Transit Tech Lab advances to pilot phase

Buses in New York City.
Buses in New York City.
Shutterstock

Transit Tech Lab advances to pilot phase

The accelerator program is intended to solve public transit issues with new products and technologies.
July 31, 2019

There’s never been a bad time to innovate at the Metropolitan Transportation Authority, but with the agency currently under pressure to modernize into a sleeker, more efficient version of itself, the timing is ideal for the Transit Tech Lab – an accelerator program for new products and technologies aimed at solving public transportation problems – to move into its next phase.

On Tuesday, the MTA, along with the Partnership for New York City, announced that four out of the six companies participating in the Transit Tech Lab accelerator would actually get to pilot their technology with the MTA. Two of the companies chosen have solutions geared toward the subways – Axon Vibe’s smartphone app technology could help deliver personalized info about service changes to customers, while Veovo would analyze subway station crowding to improve the distribution of MTA resources. The other two companies participating in the pilot phase will focus on buses – Preteckt studies vehicle data to better predict system failures, while Remix’s software uses demographic data to more quickly produce the bus network redesign.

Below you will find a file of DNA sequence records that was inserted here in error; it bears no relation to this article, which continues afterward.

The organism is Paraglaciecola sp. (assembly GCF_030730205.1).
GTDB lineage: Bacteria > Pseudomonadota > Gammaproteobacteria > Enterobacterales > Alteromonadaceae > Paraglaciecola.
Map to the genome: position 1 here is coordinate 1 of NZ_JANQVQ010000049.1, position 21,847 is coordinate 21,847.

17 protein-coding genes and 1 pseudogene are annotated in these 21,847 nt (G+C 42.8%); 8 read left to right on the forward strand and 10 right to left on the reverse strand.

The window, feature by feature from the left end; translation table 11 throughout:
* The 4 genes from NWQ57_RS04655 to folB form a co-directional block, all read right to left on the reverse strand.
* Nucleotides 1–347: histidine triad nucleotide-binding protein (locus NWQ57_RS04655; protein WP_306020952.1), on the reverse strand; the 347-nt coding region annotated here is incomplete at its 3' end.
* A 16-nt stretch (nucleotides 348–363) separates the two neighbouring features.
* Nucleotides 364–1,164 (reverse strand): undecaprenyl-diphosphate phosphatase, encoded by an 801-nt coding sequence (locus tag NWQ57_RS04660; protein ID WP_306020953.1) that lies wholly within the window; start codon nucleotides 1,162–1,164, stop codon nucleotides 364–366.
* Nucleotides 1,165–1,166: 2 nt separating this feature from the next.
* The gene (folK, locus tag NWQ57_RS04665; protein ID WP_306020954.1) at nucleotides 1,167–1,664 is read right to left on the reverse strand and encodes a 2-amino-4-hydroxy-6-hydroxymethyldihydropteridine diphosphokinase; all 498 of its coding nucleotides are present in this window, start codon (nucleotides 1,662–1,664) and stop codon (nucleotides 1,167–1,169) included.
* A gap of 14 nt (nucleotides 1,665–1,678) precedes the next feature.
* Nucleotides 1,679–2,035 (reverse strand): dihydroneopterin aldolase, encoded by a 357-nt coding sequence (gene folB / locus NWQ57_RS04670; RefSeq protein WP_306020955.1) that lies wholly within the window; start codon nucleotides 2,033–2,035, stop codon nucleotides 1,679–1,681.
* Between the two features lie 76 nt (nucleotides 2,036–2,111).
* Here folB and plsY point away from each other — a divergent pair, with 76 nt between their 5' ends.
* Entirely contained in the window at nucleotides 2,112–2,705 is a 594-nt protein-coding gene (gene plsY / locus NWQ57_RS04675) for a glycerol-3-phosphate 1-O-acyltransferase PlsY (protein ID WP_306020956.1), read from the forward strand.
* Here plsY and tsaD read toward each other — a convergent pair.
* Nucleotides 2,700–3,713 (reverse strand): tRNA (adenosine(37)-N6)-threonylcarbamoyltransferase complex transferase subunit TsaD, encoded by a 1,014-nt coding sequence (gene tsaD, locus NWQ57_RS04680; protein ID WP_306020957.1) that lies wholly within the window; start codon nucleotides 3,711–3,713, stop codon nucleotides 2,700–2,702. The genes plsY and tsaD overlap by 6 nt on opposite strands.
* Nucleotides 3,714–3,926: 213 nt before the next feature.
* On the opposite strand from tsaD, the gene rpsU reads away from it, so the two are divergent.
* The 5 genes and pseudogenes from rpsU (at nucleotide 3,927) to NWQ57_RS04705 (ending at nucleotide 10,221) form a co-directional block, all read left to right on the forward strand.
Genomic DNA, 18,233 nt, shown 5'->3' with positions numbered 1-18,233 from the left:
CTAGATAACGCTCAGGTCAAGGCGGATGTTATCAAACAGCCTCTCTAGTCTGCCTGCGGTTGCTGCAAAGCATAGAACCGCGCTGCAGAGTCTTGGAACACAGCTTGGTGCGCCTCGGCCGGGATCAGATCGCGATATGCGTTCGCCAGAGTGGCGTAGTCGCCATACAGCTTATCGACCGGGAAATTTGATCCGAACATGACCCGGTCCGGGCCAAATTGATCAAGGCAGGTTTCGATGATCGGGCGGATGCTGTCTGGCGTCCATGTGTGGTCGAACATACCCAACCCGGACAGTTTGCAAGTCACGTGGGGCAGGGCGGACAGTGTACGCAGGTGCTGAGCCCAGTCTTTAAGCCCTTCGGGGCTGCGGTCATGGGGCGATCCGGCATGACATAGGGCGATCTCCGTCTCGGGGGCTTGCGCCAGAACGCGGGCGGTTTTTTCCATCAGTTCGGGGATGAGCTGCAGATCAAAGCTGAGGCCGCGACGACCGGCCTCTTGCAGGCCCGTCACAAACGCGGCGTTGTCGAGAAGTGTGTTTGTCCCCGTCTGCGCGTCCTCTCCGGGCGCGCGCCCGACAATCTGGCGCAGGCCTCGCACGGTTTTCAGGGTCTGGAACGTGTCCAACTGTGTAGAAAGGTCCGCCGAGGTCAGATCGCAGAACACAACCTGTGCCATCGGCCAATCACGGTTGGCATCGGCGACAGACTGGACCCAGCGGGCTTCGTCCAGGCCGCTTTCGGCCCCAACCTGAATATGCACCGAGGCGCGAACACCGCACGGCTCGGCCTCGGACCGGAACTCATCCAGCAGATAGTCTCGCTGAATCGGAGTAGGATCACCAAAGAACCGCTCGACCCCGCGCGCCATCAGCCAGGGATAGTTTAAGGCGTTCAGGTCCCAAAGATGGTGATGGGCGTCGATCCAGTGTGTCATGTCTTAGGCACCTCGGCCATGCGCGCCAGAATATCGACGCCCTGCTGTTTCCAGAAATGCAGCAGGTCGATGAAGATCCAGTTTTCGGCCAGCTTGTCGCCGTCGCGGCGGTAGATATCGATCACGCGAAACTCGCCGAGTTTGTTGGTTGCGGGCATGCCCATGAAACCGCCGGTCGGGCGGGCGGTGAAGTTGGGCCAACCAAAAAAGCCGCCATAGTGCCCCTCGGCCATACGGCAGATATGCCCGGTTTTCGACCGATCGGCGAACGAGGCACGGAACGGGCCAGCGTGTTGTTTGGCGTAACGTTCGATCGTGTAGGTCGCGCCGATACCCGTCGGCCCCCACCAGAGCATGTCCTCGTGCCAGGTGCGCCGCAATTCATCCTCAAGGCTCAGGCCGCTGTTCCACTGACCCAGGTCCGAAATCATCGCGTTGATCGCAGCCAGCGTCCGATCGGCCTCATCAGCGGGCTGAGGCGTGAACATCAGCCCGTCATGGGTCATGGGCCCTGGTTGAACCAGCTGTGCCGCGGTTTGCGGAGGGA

These four companies will work with the MTA to test and implement their products over the course of a year. The two companies that didn’t advance to the pilot phase are Palisade Labs, a company that uses computer vision technology to assess obstructions in dedicated bus lanes, and PIPS Technology, a machine vision technology provider.

For the rest of today's tech news, head over to First Read Tech.

Annie McDonough
Annie McDonough
is a tech and policy reporter at City & State.
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